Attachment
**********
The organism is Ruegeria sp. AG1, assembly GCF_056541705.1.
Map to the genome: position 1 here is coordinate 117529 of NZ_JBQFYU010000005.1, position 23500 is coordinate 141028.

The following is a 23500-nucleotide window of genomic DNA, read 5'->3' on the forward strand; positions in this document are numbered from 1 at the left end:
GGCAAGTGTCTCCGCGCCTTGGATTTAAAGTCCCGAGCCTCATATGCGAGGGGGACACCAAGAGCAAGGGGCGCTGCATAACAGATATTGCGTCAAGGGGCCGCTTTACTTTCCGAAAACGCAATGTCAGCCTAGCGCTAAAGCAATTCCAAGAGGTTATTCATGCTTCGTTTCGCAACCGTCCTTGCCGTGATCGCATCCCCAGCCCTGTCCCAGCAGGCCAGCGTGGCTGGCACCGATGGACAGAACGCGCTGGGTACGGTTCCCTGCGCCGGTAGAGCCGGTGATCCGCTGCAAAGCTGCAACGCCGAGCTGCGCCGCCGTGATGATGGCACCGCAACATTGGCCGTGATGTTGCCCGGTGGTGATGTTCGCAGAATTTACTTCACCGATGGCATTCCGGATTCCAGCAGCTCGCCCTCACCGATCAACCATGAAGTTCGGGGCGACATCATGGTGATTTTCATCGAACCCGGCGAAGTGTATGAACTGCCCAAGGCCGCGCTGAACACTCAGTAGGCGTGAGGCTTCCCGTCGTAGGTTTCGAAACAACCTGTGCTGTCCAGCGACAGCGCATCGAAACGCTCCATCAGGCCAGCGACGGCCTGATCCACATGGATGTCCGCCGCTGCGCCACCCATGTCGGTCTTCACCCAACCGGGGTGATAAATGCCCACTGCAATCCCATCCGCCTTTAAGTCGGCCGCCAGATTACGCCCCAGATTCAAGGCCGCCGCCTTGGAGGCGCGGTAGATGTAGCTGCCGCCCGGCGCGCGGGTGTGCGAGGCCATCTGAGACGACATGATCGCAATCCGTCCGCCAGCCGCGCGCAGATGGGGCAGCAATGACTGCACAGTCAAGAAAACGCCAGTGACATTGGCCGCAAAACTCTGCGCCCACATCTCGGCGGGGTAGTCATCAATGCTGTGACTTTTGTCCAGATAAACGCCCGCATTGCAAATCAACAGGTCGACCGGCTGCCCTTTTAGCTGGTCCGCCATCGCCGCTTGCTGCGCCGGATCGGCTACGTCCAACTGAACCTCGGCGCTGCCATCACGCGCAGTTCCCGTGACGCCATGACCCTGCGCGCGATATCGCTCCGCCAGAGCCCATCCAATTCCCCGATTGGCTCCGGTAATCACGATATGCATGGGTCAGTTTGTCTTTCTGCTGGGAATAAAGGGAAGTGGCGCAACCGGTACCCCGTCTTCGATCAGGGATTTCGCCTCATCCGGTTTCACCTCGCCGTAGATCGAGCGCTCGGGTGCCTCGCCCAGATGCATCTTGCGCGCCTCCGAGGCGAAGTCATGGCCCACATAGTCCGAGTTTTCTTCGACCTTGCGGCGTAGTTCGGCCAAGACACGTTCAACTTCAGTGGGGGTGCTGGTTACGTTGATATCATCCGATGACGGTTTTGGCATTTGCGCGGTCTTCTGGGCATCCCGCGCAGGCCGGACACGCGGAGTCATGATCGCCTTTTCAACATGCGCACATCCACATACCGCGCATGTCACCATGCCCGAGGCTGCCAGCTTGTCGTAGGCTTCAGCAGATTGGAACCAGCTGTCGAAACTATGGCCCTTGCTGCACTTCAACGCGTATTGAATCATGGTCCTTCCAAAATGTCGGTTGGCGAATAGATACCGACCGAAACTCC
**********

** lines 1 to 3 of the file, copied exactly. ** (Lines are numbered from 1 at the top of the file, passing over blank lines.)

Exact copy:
The organism is Ruegeria sp. AG1, assembly GCF_056541705.1.
Map to the genome: position 1 here is coordinate 117529 of NZ_JBQFYU010000005.1, position 23500 is coordinate 141028.

The following is a 23500-nucleotide window of genomic DNA, read 5'->3' on the forward strand; positions in this document are numbered from 1 at the left end: